Attorney finds missteps in former FBI Director Freeh’s Penn State report
True-blue believers fighting for Joe Paterno’s legacy at Penn State University might have a new hero for their cause.
Attorney Michael L. Bangs challenged a landmark report that says the late football coach and three school executives failed to protect children from pedophile Jerry Sandusky. The 267-page review by former FBI Director Louis Freeh in July 2012 became a trusted guide to the Sandusky scandal, helping drive public opinion and sanctions that the NCAA imposed on the school.
Bangs questions every page, he wrote in a legal opinion on Sandusky’s pension, released on June 19. He found the Freeh report overstated by 65 payments the number of times the university compensated Sandusky from 2000 to 2008. Penn State made six payments, wrote Bangs, who is based in Camp Hill.
The “use of this remarkably incorrect statistic by the Freeh report, which was then relied upon to form the basis for a number of its other conclusions, calls into question the accuracy and veracity of the entire report,” Bangs wrote.
Freeh’s law firm did not respond to a Tribune-Review inquiry.
Bangs, a state hearing examiner, would not talk about his report, which included a recommendation encouraging the state retirement system to restore a $4,900 monthly pension for Sandusky, 70, a former assistant football coach convicted of abusing 10 boys. State officials have yet to rule on the pension.
Though some observers maintain a numerical error should not discredit the Freeh report, longtime skeptics said Bangs’ criticism follows growing doubts about the $6.5 million Freeh investigation commissioned by the university board.
“I don’t know how you get that wrong,” said Ryan Bagwell of Madison, Wis., a 2002 Penn State graduate and former candidate for the university board of trustees. He said Freeh “needs to explain some of these conclusions that don’t make much sense.”
A Penn State spokesman, board leaders and the NCAA declined to comment.
Former university trustee David R. Jones said the Freeh report proved useful.
“When the (Freeh) report came out, I had some dispute with some of the points here and there. But I thought it was a fundamentally sound report that made a lot of sound recommendations, most of which have been implemented by the university,” said Jones of Montclair, N.J., a 1954 graduate who left the board in June 2012.
Trustee Barbara Doran of New York said the board should revisit Freeh’s conclusions and discuss how to address them in public.
“I think any time you find a misstatement of fact that is so far off the mark, it does make you question the credibility of the entire report,” said Doran, a 1975 Penn State graduate who joined the board in 2013.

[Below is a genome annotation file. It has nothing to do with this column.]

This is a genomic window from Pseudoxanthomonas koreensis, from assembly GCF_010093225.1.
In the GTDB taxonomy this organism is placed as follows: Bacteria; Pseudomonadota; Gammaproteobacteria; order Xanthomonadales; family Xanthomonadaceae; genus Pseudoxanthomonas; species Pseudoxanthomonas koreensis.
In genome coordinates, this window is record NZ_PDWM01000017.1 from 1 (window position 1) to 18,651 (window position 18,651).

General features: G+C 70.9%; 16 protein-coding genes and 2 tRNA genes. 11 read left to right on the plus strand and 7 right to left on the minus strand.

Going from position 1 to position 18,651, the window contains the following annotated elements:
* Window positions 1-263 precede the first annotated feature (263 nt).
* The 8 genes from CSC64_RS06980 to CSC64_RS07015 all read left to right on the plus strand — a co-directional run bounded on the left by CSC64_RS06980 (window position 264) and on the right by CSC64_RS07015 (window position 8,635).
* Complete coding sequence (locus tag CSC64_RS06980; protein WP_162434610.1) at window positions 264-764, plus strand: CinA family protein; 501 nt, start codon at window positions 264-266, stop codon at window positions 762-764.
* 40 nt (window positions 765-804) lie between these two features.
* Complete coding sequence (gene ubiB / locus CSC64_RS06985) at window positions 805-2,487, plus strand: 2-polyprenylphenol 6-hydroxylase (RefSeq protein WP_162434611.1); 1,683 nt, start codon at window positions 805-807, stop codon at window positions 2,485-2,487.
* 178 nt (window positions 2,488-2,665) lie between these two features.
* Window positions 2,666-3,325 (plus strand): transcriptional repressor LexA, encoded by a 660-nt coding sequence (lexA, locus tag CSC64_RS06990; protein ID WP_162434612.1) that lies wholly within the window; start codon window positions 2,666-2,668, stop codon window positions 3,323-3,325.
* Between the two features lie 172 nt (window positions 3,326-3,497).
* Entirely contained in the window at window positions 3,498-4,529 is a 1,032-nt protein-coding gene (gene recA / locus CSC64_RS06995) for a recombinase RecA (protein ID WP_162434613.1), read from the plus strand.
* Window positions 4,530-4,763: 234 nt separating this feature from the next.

Among critics of the Freeh report are Paterno’s relatives and supporters, former Penn State President Graham Spanier and the activist group Penn Staters for Responsible Stewardship. The Paternos last year released a rebuttal to the Freeh report, with backing from former governor and U.S. Attorney General Dick Thornburgh.
“When you look at this, you ask yourself: What is the tangible, physical evidence Joe Paterno did something wrong?” said Paterno’s son Scott, 41, of Hershey.
The family and supporters are suing the NCAA in an attempt to reverse the sanctions, including a $60 million fine against Penn State and the erasure of 111 football victories under Joe Paterno.
Commonwealth Court ruled in April that the NCAA might have overreached in ordering the discipline. The athletics association used the Freeh report as a basis.
Spanier, former vice president Gary Schultz and former athletic director Tim Curley are awaiting trial on charges that they covered up Sandusky’s abuse.
Spanier is suing Freeh for defamation. The former president was dismissed after Sandusky’s arrest in November 2011.
Joe Paterno died on Jan. 22, 2012. He was not charged.
The former executives should not expect apparent missteps in the Freeh report to help their legal cause, said John Burkoff, a University of Pittsburgh law professor who is not connected with the case. He said the report has no standing in court. Freeh had no subpoena power.
“Other than the spin that people would like to put on it, there’s really no significance to the report” in the pending trials, Burkoff said.
Bangs’ criticism could help to shape the thinking of would-be jurors, said Wes Oliver, criminal justice program director at Duquesne University. He called that impact “minimal to non-existent” for the criminal cases.
A numerical mistake in the Freeh report won’t help Sandusky, either, Burkoff said. Sandusky is serving as many as 60 years at the state prison in Waynesburg.
“From his point of view, this is only entertainment,” Burkoff said.